# An equation of the form A + B + C = ABC

So I was on a SPOJ spree until I came across this question . The question says $$\tan(\frac{1}{A}) = \tan(\frac{1}{B}) + \tan(\frac{1}{C})$$

where we have to find the $\min(B+C)$ for a fix $A$ where $A,B$ and $C$ all are positive integers. After some rearrangement I got $A+B+C = ABC$ . I have no clue how to solve such an equation for positive integers . I just tried some value of $A$ as in I tried $7$ which gives $7BC = 7+B+C$ but by trial and error ( for finding positive integer solutions ) it doesn't seem any $B$ and $C$ will satisfy the equation . Any hints on how to proceed ?

PS : I don't have much knowledge but is this a diophantine equation.

• Since you are asking for integer solutions, yes, this is a diophantine equation: $A + B + C = ABC$. – hardmath Aug 1 '14 at 13:39
• I have asked a more basic, follow-up question at math.stackexchange.com/questions/884695/… – Doubt Aug 1 '14 at 15:34
• @Doubt sorry it was arctan not tan – abkds Aug 1 '14 at 16:48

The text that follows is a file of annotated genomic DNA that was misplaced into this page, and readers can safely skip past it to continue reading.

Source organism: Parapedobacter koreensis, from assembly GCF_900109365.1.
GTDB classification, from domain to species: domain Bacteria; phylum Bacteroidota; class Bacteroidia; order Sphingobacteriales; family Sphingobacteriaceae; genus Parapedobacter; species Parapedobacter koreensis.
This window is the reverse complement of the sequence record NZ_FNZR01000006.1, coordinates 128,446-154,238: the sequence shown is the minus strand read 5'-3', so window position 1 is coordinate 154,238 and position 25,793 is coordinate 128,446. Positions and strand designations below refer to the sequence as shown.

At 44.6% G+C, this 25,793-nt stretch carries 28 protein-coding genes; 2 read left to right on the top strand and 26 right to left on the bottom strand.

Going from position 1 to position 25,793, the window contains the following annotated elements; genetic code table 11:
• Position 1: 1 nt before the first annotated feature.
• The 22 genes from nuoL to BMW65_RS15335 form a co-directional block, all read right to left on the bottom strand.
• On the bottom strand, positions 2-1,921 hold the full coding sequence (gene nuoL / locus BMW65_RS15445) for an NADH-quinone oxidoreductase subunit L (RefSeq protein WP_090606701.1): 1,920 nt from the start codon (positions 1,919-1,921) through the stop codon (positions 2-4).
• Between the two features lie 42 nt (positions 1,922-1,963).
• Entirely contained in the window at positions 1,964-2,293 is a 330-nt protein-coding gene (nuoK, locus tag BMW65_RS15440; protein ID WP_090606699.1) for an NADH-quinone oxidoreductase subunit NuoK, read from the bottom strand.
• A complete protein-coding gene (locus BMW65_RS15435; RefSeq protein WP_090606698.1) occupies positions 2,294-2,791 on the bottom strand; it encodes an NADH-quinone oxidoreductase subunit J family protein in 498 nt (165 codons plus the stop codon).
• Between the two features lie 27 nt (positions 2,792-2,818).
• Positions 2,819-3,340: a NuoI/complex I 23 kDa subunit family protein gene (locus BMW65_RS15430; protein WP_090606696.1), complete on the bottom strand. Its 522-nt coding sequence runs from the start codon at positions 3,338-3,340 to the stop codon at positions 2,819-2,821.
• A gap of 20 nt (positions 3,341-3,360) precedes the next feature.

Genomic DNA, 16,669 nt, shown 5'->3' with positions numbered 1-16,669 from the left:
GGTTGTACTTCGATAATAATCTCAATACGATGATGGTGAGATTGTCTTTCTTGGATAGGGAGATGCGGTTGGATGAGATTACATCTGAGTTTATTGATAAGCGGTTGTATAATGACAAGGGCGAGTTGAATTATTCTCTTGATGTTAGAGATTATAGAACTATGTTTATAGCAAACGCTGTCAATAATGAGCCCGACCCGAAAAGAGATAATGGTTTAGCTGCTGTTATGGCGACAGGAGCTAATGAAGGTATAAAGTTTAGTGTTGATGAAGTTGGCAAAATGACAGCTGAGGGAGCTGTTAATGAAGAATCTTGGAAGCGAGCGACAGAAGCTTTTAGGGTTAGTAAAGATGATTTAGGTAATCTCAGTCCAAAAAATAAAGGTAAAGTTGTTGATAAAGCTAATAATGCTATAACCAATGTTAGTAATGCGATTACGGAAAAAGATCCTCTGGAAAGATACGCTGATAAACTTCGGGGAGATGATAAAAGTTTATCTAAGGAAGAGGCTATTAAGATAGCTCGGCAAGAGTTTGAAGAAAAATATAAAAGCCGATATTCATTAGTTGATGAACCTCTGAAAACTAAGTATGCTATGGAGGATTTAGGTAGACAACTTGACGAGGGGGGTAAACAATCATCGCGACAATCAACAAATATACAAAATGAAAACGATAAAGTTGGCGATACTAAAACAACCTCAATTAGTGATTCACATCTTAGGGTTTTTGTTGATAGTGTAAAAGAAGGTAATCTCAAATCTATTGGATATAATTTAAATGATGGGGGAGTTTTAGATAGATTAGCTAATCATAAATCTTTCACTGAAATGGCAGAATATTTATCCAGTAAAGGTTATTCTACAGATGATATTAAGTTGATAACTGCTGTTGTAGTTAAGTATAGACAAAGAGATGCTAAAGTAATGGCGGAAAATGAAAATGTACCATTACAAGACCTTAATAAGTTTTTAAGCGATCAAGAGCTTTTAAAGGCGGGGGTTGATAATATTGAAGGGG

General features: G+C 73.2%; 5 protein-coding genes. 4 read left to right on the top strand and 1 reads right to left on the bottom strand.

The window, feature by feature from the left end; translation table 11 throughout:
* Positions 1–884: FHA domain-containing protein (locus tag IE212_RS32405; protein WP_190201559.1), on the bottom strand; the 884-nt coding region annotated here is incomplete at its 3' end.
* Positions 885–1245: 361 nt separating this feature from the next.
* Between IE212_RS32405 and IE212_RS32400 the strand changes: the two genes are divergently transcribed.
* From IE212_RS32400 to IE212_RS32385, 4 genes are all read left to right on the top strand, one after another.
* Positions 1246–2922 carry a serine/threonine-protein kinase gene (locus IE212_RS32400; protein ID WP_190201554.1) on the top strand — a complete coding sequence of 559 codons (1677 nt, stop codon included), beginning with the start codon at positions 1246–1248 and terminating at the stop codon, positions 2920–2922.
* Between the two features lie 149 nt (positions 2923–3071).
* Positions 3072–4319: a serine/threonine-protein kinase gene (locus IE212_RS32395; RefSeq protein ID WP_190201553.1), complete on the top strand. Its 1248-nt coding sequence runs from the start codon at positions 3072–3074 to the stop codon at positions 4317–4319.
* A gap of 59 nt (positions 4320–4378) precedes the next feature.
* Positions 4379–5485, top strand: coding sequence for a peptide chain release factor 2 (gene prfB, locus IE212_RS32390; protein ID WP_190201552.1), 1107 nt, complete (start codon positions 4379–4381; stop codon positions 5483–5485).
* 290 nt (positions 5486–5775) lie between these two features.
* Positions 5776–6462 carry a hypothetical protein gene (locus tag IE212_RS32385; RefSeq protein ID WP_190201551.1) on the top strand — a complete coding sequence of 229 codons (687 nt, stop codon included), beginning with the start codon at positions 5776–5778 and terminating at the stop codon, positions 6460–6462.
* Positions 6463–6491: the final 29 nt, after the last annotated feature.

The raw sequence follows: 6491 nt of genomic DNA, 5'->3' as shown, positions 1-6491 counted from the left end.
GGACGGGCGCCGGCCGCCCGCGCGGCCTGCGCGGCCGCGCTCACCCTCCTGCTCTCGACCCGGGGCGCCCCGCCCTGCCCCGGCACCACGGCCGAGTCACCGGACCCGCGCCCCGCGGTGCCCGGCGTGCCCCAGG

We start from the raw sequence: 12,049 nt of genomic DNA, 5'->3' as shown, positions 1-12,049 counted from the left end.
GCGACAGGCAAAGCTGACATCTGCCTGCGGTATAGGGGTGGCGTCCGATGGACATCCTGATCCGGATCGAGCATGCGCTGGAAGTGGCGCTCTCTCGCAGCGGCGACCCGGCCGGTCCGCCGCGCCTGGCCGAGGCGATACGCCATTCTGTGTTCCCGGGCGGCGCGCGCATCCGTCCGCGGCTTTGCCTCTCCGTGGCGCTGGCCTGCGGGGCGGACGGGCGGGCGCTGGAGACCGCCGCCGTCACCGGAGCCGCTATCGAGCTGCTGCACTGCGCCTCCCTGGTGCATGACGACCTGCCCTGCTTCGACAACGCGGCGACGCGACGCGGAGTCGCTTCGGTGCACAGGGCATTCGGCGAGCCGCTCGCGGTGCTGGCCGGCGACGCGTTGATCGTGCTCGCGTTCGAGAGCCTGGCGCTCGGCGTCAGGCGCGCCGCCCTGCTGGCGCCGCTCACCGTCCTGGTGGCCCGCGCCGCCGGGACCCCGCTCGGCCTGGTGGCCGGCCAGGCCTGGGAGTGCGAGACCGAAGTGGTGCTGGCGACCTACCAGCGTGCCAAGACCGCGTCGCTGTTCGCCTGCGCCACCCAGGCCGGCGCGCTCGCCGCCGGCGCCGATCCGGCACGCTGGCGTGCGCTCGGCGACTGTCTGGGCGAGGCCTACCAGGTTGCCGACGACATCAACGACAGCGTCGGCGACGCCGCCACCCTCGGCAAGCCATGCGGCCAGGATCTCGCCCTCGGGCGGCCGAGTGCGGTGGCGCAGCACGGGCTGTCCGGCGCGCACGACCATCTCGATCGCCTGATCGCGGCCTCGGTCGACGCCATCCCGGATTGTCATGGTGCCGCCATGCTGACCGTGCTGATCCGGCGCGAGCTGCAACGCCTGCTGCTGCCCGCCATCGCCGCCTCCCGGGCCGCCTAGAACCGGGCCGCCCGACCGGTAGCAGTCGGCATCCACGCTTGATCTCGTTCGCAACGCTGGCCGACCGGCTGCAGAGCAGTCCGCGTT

• @Zoro - it still does not seem to work. Did you mean $\arctan(1/A) = \arctan(C) - \arctan(1/B)$? – Doubt Aug 1 '14 at 20:32
• $axy+bx+cy=d$ is equivalent $a^2xy+abx+acy+bc=ad+bc$ or $(ax+c)(ay+b)=ad+bc$ This can be used to your case $A=7$ – Bumblebee Aug 4 '14 at 9:48

This is pretty standard. Since the equation is symmetric in $A,B,C$, it suffices to find all solutions with $A \leq B \leq C$ and then by permutations you get all of them.

Then $$ABC = A+B+C \leq C+C+C =3C$$ which implies $AB \leq 3$.

Now, since $A \leq B$, there are only three possibilities such that $A B \leq 3$. In each of them $ABC=A+B+C$ becomes a simple equation in $C$.

• Dude I just asked for a hint you gave the complete solution – abkds Aug 1 '14 at 13:42
• @Zoro deal with it you nub, it's a good solution – John Fernley Aug 1 '14 at 13:44
• @Zoro The issue with problems like this is that I don't see any good hint, once I hint that $ABC \leq 3C$, that's basically the solution. – N. S. Aug 1 '14 at 13:53
• yeah you are right . Thanks a lot :)! – abkds Aug 1 '14 at 13:54
• @Zoro P.S. This is a pretty standard technique for Diophantine equations in multiple variables, where both sides are positive and one side has degree (much) lower than the other side. – N. S. Aug 1 '14 at 13:56